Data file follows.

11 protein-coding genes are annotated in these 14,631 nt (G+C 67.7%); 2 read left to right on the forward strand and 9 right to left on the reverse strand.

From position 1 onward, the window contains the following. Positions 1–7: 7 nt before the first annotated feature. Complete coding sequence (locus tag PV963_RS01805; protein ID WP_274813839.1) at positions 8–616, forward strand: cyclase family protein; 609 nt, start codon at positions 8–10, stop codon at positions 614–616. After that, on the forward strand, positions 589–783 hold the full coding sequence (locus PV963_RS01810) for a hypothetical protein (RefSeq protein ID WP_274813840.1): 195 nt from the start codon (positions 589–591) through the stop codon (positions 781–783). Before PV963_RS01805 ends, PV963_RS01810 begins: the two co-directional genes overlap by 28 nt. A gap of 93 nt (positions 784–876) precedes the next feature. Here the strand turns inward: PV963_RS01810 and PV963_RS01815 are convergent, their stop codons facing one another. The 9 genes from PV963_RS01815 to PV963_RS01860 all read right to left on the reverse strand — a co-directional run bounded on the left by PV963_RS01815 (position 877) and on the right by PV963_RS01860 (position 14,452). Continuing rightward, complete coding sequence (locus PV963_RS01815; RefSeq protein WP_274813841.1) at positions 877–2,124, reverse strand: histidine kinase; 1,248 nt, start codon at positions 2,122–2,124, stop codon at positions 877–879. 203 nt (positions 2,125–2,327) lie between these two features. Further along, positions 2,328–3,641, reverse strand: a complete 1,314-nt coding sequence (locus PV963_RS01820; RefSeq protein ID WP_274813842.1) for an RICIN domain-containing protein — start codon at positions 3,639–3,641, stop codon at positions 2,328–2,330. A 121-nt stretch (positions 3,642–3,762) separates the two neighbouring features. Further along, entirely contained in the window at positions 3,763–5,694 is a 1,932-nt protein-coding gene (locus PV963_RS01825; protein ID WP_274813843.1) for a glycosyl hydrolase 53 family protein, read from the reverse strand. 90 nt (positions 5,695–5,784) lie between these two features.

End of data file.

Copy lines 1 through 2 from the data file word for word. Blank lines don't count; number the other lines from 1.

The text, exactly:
11 protein-coding genes are annotated in these 14,631 nt (G+C 67.7%); 2 read left to right on the forward strand and 9 right to left on the reverse strand.

From position 1 onward, the window contains the following. Positions 1–7: 7 nt before the first annotated feature. Complete coding sequence (locus tag PV963_RS01805; protein ID WP_274813839.1) at positions 8–616, forward strand: cyclase family protein; 609 nt, start codon at positions 8–10, stop codon at positions 614–616. After that, on the forward strand, positions 589–783 hold the full coding sequence (locus PV963_RS01810) for a hypothetical protein (RefSeq protein ID WP_274813840.1): 195 nt from the start codon (positions 589–591) through the stop codon (positions 781–783). Before PV963_RS01805 ends, PV963_RS01810 begins: the two co-directional genes overlap by 28 nt. A gap of 93 nt (positions 784–876) precedes the next feature. Here the strand turns inward: PV963_RS01810 and PV963_RS01815 are convergent, their stop codons facing one another. The 9 genes from PV963_RS01815 to PV963_RS01860 all read right to left on the reverse strand — a co-directional run bounded on the left by PV963_RS01815 (position 877) and on the right by PV963_RS01860 (position 14,452). Continuing rightward, complete coding sequence (locus PV963_RS01815; RefSeq protein WP_274813841.1) at positions 877–2,124, reverse strand: histidine kinase; 1,248 nt, start codon at positions 2,122–2,124, stop codon at positions 877–879. 203 nt (positions 2,125–2,327) lie between these two features. Further along, positions 2,328–3,641, reverse strand: a complete 1,314-nt coding sequence (locus PV963_RS01820; RefSeq protein ID WP_274813842.1) for an RICIN domain-containing protein — start codon at positions 3,639–3,641, stop codon at positions 2,328–2,330. A 121-nt stretch (positions 3,642–3,762) separates the two neighbouring features. Further along, entirely contained in the window at positions 3,763–5,694 is a 1,932-nt protein-coding gene (locus PV963_RS01825; protein ID WP_274813843.1) for a glycosyl hydrolase 53 family protein, read from the reverse strand. 90 nt (positions 5,695–5,784) lie between these two features.